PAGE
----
Last week the North American Meat Institute joined together with the American Farm Bureau Federation, American Sheep Industry Association, National Cattlemen’s Beef Association, National Chicken Council, National Pork Producers Council and National Turkey Federation to request that President Trump take action to ensure that USDA have regulatory authority over new cell based meat products.
The debate over regulation has elicited many interesting responses including several comments from cell based meat industry advocates asking why inspection is needed if animals aren’t slaughtered. They ignore a key fact: in the meat and poultry industry, USDA inspection is required for all federal meat plants, whether harvesting occurs or not. Even in plants where meat is simply processed into ground beef, hot dogs or deli meats, USDA inspectors are there daily. There may be fewer USDA inspectors, but these plants are still subject to daily inspection.
Another comment from Matt Ball at the Good Food Institute and even a lawyer once again showed a shocking level of ignorance (or purposeful deceit) about producing safe food and complying with regulatory requirements. Ball says, “My favorite question…What would a USDA inspector do? Stand there and stare at a clean meat cultivator?”
Cultured meat bioreactor or meat processing equipment?
We’re here to answer, and the response is quite simple. An inspector would do the same things they currently do every day at thousands of high tech meat processing facilities around the country. These tasks include:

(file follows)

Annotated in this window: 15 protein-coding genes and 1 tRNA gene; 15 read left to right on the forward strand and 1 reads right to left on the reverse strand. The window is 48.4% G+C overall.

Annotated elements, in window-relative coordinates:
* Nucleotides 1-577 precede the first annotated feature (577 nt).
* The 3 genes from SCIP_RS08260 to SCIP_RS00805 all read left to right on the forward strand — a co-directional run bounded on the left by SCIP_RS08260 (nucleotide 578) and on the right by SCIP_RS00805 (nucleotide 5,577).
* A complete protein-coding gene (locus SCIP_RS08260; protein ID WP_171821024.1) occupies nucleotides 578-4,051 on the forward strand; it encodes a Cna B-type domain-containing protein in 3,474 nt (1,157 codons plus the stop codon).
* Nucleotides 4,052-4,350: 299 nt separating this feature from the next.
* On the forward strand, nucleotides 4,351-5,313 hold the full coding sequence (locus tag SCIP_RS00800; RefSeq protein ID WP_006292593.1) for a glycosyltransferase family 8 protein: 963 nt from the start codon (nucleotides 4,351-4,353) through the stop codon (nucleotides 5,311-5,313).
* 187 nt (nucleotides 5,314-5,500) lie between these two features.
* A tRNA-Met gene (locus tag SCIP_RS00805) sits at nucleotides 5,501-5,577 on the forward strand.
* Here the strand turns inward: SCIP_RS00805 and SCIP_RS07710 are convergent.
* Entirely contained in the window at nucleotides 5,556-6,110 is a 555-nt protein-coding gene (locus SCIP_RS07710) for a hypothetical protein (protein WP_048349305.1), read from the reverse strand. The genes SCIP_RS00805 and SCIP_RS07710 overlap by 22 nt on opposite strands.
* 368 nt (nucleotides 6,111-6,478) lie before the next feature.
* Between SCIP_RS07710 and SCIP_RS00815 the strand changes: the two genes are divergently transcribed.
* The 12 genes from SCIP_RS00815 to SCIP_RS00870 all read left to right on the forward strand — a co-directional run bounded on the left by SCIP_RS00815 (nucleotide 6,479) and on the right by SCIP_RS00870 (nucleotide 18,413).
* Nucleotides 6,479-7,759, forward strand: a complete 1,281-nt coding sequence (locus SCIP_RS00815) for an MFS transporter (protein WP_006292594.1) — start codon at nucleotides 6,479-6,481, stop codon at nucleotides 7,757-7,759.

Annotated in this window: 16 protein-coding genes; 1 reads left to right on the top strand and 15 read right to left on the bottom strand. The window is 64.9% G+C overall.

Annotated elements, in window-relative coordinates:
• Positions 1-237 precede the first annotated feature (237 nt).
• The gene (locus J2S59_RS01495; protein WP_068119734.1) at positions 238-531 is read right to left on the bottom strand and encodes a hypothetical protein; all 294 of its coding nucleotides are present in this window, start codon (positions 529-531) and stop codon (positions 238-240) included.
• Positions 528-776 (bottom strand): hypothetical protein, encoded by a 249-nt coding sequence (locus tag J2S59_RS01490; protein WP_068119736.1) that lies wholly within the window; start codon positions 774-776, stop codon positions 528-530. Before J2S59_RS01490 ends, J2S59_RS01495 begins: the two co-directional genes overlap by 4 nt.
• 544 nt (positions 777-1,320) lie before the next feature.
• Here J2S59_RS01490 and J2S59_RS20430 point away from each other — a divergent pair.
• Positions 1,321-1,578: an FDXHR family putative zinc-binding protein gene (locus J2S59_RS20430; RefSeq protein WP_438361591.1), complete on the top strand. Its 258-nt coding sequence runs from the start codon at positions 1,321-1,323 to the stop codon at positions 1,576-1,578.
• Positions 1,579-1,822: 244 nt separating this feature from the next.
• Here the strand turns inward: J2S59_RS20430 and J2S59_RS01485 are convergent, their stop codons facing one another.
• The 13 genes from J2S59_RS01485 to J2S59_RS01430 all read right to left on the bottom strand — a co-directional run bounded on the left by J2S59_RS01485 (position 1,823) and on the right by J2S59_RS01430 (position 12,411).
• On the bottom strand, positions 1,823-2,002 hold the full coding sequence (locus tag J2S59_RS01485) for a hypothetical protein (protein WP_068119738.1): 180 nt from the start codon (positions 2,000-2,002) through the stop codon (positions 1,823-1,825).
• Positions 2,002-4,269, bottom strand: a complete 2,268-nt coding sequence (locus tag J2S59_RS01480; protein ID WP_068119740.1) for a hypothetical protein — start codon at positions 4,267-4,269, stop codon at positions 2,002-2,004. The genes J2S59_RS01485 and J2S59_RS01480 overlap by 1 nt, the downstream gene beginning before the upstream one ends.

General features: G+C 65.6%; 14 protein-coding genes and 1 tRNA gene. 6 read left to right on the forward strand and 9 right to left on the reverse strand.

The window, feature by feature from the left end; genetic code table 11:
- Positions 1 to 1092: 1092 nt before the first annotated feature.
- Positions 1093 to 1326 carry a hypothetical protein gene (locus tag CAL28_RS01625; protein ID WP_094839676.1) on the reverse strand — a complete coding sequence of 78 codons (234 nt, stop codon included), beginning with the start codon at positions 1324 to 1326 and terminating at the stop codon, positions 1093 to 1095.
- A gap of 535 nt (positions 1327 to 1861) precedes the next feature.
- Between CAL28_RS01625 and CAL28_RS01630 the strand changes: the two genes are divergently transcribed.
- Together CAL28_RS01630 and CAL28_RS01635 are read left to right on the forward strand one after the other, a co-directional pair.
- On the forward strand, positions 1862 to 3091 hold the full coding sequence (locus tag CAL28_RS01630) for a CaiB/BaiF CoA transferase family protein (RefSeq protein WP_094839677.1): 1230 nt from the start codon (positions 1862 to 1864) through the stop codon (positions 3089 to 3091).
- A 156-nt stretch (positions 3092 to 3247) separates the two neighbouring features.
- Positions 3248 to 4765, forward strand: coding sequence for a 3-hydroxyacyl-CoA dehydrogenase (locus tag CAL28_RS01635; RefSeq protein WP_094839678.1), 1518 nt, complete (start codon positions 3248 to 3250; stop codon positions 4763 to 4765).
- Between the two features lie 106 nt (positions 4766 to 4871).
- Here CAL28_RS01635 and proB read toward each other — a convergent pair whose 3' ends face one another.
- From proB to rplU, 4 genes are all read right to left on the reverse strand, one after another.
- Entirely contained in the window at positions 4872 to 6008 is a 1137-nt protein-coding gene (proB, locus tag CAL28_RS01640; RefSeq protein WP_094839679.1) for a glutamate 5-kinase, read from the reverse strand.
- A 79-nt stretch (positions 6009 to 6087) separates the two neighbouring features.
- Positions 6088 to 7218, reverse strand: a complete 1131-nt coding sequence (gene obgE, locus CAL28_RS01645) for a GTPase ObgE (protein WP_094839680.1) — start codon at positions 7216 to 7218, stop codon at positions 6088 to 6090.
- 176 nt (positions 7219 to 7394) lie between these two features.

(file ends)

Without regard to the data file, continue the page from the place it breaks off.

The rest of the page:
- Verify sanitary conditions prior to operations beginning and during operations, including employee hygiene, handling practices, environmental conditions, pest control, etc.
- Review processing records
- Verify the initial and ongoing verification and validation of the comprehensive food safety system (HACCP) by the company.
- Obtain microbiological samples to ensure product safety
- Conduct residue sampling
- Document all findings of regulatory noncompliance
- Require the company responds to noncompliance identified with actions that restore compliance and prevent future failure
- Verify the accuracy of labeling, including nutritional information, formulations, use and declaration of ingredients
- Ensure proper allergen control, and other consumer protections such as net weight, declaration of added water, extenders, binders, etc.
Daily inspection is one of many reasons why today’s meat and poultry products are so safe. Despite some of the claims of the cell based industry about the potential safety of their products, we’re confident their process will keep inspectors busy and are always happy to provide inspection tutorials to companies, spokespeople or lawyers in need of guidance.